3789796335_8b2a0bb581_qPianist Randy Weston’s African Rhythms Quintet with bassist Alex Blake and saxophonist Billy Harper performs at the Jazz Standard from May 22nd to 25th. On May 31st, Weston will also lead an African Rhythms Quartet with bassist Alex Blake at the Concord Baptist Church of Christ in Brooklyn.
    Photo: Randy Weston by Flickr user El Humilde Fotero del Pánico|Creative Commons/Some Rights Reserved.

    Looking further ahead, drummer Jeff “Tain” Watts is at the Village Vanguard from May 27th-June 1st.

    Tubist Howard Johnson will perform at the Eric Dolphy Jazz Fest in Montclair, NJ on May 30th.

    Those up for a longer roadtrip might want to check out vocalist Dee Dee Bridgewater and saxophonist Tia Fuller at Cape May NJ’s Exit Zero Jazz Fest, also on May 30th.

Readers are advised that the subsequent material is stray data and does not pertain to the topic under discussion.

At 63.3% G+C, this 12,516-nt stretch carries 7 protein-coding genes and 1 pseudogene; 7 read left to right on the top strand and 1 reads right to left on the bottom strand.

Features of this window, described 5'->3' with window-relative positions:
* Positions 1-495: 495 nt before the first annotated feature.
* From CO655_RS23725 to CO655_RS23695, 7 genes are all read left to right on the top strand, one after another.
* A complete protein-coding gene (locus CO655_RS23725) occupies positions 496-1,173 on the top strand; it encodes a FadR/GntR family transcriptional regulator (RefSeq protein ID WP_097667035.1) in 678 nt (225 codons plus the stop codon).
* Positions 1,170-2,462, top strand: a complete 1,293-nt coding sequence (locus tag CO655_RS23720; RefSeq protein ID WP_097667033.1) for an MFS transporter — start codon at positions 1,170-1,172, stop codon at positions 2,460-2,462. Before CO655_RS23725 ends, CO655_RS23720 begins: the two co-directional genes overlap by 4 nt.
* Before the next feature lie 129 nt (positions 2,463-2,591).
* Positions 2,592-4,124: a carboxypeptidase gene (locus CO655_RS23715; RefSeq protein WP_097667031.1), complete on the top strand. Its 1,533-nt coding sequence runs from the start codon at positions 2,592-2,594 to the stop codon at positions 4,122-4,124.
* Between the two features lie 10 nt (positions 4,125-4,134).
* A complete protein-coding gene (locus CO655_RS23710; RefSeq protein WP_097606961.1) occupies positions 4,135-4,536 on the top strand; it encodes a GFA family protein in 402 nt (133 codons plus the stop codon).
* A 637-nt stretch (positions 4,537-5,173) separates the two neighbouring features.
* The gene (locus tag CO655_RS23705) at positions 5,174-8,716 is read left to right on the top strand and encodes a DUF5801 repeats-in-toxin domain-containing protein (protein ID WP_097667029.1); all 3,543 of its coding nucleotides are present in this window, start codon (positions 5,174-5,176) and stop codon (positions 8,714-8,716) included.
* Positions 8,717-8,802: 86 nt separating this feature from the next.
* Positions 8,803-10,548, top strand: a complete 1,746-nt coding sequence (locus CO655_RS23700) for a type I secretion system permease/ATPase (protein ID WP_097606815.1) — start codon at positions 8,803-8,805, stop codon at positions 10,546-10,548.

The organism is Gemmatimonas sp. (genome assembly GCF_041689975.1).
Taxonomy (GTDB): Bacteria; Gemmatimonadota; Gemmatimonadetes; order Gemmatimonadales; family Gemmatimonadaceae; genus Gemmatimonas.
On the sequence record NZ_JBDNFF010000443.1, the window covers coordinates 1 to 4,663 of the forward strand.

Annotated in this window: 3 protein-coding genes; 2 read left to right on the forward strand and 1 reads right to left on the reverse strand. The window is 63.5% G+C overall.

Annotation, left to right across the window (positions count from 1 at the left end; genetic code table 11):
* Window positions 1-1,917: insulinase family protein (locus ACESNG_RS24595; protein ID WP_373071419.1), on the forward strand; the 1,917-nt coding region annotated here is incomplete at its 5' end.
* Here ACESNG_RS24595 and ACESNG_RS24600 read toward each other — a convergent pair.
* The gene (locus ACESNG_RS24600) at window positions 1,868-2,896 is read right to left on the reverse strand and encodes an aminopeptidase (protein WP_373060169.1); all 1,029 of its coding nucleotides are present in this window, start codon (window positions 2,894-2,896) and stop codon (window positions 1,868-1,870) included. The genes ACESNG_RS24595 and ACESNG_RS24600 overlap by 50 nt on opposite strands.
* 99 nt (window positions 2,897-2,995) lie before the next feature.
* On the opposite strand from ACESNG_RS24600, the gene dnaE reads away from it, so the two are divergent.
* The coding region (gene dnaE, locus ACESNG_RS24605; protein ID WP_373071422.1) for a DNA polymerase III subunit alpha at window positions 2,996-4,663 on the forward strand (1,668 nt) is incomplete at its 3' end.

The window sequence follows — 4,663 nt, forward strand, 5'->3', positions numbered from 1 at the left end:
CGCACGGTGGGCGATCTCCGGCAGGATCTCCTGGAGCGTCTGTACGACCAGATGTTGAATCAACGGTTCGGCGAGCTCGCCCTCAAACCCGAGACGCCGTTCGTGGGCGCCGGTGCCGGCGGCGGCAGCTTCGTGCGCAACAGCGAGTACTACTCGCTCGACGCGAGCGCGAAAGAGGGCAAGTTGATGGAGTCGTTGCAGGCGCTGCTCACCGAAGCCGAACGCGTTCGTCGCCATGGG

Though summer seems far off, the line-ups of some early NYC area jazz festivals and music series that feature jazz have been announced. In June, Arts for Art’s Vision Fest continues at Brooklyn’s Roulette and the Blue Note Jazz Fest returns at different venues. Those looking for free performances should check out NYC Parks’s Summerstage and Brooklyn’s Celebrate Brooklyn series in Prospect Park. We’ll have a fuller roundup of events later on in a separate post, but now’s a good time to start scanning the schedules.

    That’s all for now. Suga’ in My Bowl is back on WBAI June 1st, but we’ll have another edition of “On the Bandstand” online here next Sunday with a fresh set of listings.

    Hank Williams is an associate producer for Suga’ in My Bowl on WBAI Radio and webmaster for the Suga’ and Behind the Mic sites. He is also a PhD candidate in English and Africana Studies at the CUNY Graduate Center and teaches at Hunter and Lehman Colleges and The City College of New York.